Physics of the didgeridoo

On this page we will explore some of the physics of the didgeridoo and answer these questions:

  1. How long do I have to cut a (PVC) pipe to get a certain musical key?
  2. Which musical key will I get if I play on a pipe of a certain length.

This page is written using some material kindly supplied by Wolfgang Droescher (click here for Wolfgang's original article).

First of all lets be clear no amount of physics will be able to describe a termite hollowed didgeridoo. Termite hollowed didgeridoos have a very irregular inner surface unique to each didgeridoo which do give many a genuine didgeridoo very interesting sound characteristics, but make it far too complicated to describe physically.

So for the purpose of this page we need to reduce a didgeridoo to a perfect pipe. Consequently this page is really about the physics of a PVC didgeridoo or any other didgeridoo as long as the inside diameter is exactly the same for the whole length of the didgeridoo.

Next lets have a look at some basic music theory:

  • Each musical note is defined by it's frequency.
  • International tuning in music is based on middle A with a frequency of exactly 440 Hz (Hertz)
  • On a standard scale we have 12 notes in a full octave: c, c#, d, d#, e, f, f#, g, g#, a, a#, b, (c)
  • Due to the nature of sound waves the increase of frequency between two steps is not linear, but logarithmical. In plain words: the change of frequency cannot be described as "frequency of c plus increase factor equals frequency of c#", but as "frequency of c multiplied by increase factor equals frequency of c#"
  • The frequency doubles on every octave, i.e. a' = 440 Hz, a'' = 880 Hz
  • Resulting from the two latter points we have an increase factor of the 12th root of 2 between any two musical keys (12 steps make 2 times the basic frequency) = 1.05946

Now that we have covered a bit of basic music theory lets see what actually influences f- the frequency a given pipe resonates at:

  • c - The speed of sound, which is 344 m/s in dry air at a temperature of 20° C (or 355 m/s in dry air of +40° C)
  • l - The length of the pipe

Note: The diameter of the pipe is not important at all for this basic calculation; a bigger diameter only makes the pipe sound louder as it gives a higher amplitude.

Which leads us finally to the physics formula determining the frequency a certain didgeridoo resonates at (as long as it is a perfect pipe):

  • f = c / 4l (Reads: The frequency (f) equals the speed of sound (c) divided by four times the length (l) of the open pipe)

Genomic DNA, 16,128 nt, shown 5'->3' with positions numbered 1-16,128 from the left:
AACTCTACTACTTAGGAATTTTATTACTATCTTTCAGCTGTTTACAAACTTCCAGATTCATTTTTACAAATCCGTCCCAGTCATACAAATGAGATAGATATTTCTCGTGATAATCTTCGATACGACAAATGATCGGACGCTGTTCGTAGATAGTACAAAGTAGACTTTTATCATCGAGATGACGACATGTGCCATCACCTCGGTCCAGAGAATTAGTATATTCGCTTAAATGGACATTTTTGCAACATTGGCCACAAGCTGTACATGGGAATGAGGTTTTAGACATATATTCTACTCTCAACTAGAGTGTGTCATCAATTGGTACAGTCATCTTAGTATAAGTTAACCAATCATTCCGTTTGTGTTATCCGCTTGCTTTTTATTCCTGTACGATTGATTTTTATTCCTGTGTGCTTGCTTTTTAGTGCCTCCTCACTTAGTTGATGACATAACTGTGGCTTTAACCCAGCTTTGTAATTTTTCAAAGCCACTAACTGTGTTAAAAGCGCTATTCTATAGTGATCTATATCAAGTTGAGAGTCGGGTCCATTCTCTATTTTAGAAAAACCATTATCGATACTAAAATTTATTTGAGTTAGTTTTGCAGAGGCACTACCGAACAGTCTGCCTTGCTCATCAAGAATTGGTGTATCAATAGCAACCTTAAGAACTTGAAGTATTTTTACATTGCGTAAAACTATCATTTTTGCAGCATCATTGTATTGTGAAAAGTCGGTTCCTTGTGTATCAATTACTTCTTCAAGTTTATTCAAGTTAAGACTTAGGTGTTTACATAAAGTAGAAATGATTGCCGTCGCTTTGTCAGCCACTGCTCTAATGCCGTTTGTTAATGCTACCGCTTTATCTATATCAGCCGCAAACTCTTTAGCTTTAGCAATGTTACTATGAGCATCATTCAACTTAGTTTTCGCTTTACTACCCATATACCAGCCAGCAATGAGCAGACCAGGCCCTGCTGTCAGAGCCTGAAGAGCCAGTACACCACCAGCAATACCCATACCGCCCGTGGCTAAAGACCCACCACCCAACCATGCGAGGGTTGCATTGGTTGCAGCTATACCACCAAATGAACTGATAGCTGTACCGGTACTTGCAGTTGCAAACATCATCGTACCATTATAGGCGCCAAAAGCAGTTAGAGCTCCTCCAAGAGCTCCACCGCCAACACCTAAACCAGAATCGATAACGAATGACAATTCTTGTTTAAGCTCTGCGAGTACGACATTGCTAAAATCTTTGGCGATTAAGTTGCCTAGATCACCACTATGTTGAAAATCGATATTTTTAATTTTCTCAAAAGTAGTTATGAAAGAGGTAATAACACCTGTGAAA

• Or, the other way round: l = c / 4f (The length (l) equals the speed of sound (c) divided by four times the frequency (f) )

Using this formula we have prepared this table that gives you both the frequency of a particular key as well as the length of a PVC didgeridoo in that key.

Let's say you want to build a PVC didge with a musical key of C (as described on How to make a didge for less than 10$).

We need (apart from the hardware) the formula from above, the frequency table on left - and a calculator.

l = c / 4f = 344 / (4 x 65.40) = 344 / 261.63 = 1.315 m

That's it!

The other way round: Let's assume you found a wonderful hollowed branch (which is a perfect pipe) of roughly one meter in length out in your backyard and you are wondering which musical key this "didge" would make. After smoothing the edges a bit you end up with exactly 1.05 m. Take out your calculator and start off:

f = c / 4l = 344 / (4 x 1.05) = 344 / 4.2 = 81.90 Hz

This is pretty close to E (82.41Hz), so now you have a rough idea which key you can make out of it. Use the formula above to get the exact length for E (1.04 m) then cut off some more millimetres - done! Or simply leave your new didge as is, it's close enough anyway.

As we stated earlier our calculations are based on the speed of sound in dry air at 20° C. So what happens if it gets hotter or colder, or wetter?

We will ignore humidity here as there is no easy formula to account for it and the speed of sound in air depends mostly on temperature; it can be calculated with this small formula:

c = 331.6 + 0.6 x t
with c = speed of sound in m/s
and t = air temperature in °C

at 0° C you get c = 331.6 + 0.6 x 0 = 331.6 m/s
at 10° C you get c = 331.6 + 0.6 x 10 = 337.6 m/s
at 20° C you get c = 331.6 + 0.6 x 20 = 343.6 m/s
at 30° C you get c = 331.6 + 0.6 x 30 = 349.6 m/s
at 40° C you get c = 331.6 + 0.6 x 40 = 355.6 m/s

This means that the frequency of a 1.32cm long didgeridoo will be about 3.4% higher if the temperature is 40° C, which is halfway between C and C#.

As you can see extreme temperature changes will change the key of your didj, but a few degrees warmer or colder than 20° C do not matter much. Wolfgang also reminded me that we are talking about the temperature of the air going through the didj which is your breath. And that does not change that much.

Keep on didjing...

Read on:
Physics of the Didgeridoo - End Correction

In Depth Physics of the Didgeridoo
Australian Aboriginal Musical Instruments - The Didjeridu, The Bullroarer And The Gumleaf
The Physics of Dreamtime: An analysis of the acoustical properties of a didgeridoo
Vocal Tract Resonances and the Sound of the Australian Didjeridu (Yidaki)
What Makes a Good Didj?